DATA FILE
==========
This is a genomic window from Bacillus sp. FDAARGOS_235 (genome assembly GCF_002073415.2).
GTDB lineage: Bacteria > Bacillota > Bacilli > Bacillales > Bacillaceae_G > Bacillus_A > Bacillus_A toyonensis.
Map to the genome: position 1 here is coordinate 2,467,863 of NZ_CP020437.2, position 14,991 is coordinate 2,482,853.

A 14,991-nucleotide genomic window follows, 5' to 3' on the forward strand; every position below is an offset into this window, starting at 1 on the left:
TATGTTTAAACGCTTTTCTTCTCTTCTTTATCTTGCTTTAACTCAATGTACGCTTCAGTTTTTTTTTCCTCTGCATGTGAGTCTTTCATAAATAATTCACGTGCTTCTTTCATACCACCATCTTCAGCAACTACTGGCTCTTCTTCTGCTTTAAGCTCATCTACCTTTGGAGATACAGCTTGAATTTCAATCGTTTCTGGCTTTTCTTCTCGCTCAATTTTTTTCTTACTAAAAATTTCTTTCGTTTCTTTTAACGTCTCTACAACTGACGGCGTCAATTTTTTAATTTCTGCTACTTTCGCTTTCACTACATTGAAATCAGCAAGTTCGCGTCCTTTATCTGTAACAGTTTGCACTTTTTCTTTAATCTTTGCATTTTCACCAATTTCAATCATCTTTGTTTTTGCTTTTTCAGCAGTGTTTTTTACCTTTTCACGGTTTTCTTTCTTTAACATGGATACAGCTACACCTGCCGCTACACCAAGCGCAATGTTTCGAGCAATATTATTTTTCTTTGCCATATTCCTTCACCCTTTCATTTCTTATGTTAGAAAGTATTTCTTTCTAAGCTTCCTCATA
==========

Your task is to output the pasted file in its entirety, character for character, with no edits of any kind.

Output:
This is a genomic window from Bacillus sp. FDAARGOS_235 (genome assembly GCF_002073415.2).
GTDB lineage: Bacteria > Bacillota > Bacilli > Bacillales > Bacillaceae_G > Bacillus_A > Bacillus_A toyonensis.
Map to the genome: position 1 here is coordinate 2,467,863 of NZ_CP020437.2, position 14,991 is coordinate 2,482,853.

A 14,991-nucleotide genomic window follows, 5' to 3' on the forward strand; every position below is an offset into this window, starting at 1 on the left:
TATGTTTAAACGCTTTTCTTCTCTTCTTTATCTTGCTTTAACTCAATGTACGCTTCAGTTTTTTTTTCCTCTGCATGTGAGTCTTTCATAAATAATTCACGTGCTTCTTTCATACCACCATCTTCAGCAACTACTGGCTCTTCTTCTGCTTTAAGCTCATCTACCTTTGGAGATACAGCTTGAATTTCAATCGTTTCTGGCTTTTCTTCTCGCTCAATTTTTTTCTTACTAAAAATTTCTTTCGTTTCTTTTAACGTCTCTACAACTGACGGCGTCAATTTTTTAATTTCTGCTACTTTCGCTTTCACTACATTGAAATCAGCAAGTTCGCGTCCTTTATCTGTAACAGTTTGCACTTTTTCTTTAATCTTTGCATTTTCACCAATTTCAATCATCTTTGTTTTTGCTTTTTCAGCAGTGTTTTTTACCTTTTCACGGTTTTCTTTCTTTAACATGGATACAGCTACACCTGCCGCTACACCAAGCGCAATGTTTCGAGCAATATTATTTTTCTTTGCCATATTCCTTCACCCTTTCATTTCTTATGTTAGAAAGTATTTCTTTCTAAGCTTCCTCATA